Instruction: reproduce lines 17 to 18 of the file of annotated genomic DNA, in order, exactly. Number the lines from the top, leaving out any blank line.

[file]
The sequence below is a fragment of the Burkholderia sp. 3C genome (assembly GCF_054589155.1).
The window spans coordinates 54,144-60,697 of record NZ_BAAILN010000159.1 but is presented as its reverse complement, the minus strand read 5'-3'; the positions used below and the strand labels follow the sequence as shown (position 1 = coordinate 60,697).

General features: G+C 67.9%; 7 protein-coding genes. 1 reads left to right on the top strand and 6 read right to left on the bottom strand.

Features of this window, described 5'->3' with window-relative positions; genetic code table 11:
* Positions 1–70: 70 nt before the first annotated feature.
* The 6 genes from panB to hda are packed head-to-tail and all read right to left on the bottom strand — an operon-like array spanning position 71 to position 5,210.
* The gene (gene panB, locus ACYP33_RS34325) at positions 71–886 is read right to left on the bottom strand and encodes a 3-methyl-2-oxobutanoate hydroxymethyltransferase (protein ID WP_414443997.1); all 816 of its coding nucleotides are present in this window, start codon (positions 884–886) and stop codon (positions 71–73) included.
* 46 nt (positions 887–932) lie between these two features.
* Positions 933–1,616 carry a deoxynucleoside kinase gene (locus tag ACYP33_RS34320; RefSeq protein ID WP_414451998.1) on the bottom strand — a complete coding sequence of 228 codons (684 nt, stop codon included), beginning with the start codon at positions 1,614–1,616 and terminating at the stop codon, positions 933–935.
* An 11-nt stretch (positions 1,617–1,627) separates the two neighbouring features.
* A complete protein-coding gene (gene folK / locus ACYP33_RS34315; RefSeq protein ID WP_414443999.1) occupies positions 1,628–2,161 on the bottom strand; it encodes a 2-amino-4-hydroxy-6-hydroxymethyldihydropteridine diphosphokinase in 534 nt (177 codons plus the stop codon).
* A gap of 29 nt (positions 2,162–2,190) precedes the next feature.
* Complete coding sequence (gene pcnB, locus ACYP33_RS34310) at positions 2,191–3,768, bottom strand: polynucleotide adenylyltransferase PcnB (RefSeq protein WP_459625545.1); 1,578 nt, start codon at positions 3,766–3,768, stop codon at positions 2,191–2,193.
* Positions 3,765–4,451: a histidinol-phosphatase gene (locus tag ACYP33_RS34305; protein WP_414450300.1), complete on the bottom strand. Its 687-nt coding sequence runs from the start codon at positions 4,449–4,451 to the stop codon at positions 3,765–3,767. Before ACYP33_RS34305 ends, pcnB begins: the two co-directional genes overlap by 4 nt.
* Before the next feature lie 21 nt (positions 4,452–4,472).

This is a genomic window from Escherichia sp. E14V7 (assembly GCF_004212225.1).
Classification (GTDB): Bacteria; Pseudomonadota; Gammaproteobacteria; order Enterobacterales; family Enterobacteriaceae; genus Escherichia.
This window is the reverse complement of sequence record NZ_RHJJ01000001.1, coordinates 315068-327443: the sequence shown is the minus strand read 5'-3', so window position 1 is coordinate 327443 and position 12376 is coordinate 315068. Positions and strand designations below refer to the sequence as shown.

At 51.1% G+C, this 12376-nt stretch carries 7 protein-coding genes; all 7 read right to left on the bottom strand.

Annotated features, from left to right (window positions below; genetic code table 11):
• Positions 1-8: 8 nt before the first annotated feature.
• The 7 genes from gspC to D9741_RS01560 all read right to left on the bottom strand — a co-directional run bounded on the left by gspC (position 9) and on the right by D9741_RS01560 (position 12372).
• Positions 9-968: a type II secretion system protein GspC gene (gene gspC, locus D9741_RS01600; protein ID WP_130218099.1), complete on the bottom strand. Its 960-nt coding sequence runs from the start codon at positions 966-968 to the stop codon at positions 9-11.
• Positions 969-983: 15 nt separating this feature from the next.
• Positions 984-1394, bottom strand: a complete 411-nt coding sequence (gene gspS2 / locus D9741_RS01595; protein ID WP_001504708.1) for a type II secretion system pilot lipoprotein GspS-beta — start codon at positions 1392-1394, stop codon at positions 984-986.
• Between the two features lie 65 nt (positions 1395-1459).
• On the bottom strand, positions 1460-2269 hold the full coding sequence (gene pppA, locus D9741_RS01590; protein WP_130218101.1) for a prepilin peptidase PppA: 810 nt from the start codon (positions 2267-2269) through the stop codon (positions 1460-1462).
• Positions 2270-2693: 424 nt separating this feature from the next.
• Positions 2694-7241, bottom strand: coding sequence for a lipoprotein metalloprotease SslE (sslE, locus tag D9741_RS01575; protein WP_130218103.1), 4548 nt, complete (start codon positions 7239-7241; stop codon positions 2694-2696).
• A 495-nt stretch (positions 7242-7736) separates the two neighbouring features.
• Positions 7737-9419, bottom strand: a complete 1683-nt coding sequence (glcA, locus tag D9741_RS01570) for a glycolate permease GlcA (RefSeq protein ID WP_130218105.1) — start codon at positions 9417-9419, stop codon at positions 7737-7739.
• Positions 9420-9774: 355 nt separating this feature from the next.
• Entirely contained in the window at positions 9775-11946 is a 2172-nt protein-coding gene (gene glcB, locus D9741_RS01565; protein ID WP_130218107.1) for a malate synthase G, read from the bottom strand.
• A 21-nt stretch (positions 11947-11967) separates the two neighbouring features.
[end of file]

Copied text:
Classification (GTDB): Bacteria; Pseudomonadota; Gammaproteobacteria; order Enterobacterales; family Enterobacteriaceae; genus Escherichia.
This window is the reverse complement of sequence record NZ_RHJJ01000001.1, coordinates 315068-327443: the sequence shown is the minus strand read 5'-3', so window position 1 is coordinate 327443 and position 12376 is coordinate 315068. Positions and strand designations below refer to the sequence as shown.